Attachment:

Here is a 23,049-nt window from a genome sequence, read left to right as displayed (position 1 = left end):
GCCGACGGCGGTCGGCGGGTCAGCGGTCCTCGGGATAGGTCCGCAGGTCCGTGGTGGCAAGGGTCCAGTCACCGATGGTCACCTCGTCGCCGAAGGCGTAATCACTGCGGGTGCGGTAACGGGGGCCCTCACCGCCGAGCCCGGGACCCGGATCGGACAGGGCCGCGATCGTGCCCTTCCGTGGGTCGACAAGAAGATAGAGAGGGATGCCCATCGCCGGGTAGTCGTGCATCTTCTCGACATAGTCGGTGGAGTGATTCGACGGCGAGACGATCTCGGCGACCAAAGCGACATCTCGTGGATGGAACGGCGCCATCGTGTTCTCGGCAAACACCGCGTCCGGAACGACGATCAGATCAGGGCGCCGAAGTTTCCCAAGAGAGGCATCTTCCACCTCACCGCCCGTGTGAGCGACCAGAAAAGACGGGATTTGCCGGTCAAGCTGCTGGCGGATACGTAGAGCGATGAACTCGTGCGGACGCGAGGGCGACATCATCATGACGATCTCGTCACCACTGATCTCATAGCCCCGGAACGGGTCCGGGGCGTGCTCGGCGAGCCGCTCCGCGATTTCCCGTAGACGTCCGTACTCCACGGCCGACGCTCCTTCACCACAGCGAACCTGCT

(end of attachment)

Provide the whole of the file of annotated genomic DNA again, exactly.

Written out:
Here is a 23,049-nt window from a genome sequence, read left to right as displayed (position 1 = left end):
GCCGACGGCGGTCGGCGGGTCAGCGGTCCTCGGGATAGGTCCGCAGGTCCGTGGTGGCAAGGGTCCAGTCACCGATGGTCACCTCGTCGCCGAAGGCGTAATCACTGCGGGTGCGGTAACGGGGGCCCTCACCGCCGAGCCCGGGACCCGGATCGGACAGGGCCGCGATCGTGCCCTTCCGTGGGTCGACAAGAAGATAGAGAGGGATGCCCATCGCCGGGTAGTCGTGCATCTTCTCGACATAGTCGGTGGAGTGATTCGACGGCGAGACGATCTCGGCGACCAAAGCGACATCTCGTGGATGGAACGGCGCCATCGTGTTCTCGGCAAACACCGCGTCCGGAACGACGATCAGATCAGGGCGCCGAAGTTTCCCAAGAGAGGCATCTTCCACCTCACCGCCCGTGTGAGCGACCAGAAAAGACGGGATTTGCCGGTCAAGCTGCTGGCGGATACGTAGAGCGATGAACTCGTGCGGACGCGAGGGCGACATCATCATGACGATCTCGTCACCACTGATCTCATAGCCCCGGAACGGGTCCGGGGCGTGCTCGGCGAGCCGCTCCGCGATTTCCCGTAGACGTCCGTACTCCACGGCCGACGCTCCTTCACCACAGCGAACCTGCT